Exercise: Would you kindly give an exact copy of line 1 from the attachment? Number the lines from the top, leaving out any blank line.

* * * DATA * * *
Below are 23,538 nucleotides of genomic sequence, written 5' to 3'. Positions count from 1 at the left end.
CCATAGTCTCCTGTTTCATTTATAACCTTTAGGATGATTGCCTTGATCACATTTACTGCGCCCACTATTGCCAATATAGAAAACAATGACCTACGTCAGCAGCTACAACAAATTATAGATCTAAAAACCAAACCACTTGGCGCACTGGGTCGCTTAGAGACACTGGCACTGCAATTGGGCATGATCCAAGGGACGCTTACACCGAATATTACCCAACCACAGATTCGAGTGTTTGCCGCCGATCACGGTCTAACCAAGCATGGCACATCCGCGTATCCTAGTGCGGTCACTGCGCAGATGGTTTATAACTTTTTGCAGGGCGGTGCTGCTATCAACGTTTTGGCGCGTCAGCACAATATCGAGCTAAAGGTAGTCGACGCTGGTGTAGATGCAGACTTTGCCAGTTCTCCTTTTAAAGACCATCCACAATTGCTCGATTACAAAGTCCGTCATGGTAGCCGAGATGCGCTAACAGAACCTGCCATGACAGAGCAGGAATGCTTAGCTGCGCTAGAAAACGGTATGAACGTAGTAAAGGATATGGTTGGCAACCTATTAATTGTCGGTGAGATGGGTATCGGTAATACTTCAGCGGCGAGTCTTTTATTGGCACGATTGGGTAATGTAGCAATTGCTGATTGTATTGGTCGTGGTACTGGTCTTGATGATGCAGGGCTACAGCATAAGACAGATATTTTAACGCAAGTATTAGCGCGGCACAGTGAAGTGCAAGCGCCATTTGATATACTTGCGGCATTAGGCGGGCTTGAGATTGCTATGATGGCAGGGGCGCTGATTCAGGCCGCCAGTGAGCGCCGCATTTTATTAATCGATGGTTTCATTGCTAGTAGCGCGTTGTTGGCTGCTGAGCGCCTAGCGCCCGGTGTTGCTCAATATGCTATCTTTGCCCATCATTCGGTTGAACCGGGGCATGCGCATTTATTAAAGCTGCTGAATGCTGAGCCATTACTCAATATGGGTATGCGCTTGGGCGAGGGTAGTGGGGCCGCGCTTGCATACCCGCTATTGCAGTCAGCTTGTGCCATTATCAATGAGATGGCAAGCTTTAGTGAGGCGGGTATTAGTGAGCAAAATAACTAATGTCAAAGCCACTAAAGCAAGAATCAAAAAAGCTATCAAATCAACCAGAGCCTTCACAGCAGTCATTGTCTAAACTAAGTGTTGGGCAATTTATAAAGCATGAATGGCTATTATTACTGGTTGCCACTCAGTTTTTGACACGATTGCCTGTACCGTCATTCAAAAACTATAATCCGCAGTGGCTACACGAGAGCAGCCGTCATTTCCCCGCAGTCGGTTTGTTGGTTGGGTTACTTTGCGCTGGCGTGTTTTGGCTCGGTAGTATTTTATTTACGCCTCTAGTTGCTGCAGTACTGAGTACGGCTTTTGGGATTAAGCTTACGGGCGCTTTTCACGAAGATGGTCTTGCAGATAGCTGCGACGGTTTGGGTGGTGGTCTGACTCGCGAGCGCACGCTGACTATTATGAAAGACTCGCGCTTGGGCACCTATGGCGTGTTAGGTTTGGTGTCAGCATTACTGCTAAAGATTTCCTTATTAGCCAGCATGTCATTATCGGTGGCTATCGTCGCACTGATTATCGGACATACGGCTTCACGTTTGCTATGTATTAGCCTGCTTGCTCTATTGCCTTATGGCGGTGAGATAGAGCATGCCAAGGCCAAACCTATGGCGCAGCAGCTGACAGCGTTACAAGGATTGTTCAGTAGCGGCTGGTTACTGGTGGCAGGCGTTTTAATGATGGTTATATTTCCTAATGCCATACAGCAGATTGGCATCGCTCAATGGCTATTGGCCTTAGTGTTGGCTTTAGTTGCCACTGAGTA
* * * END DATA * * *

Below are 23,538 nucleotides of genomic sequence, written 5' to 3'. Positions count from 1 at the left end.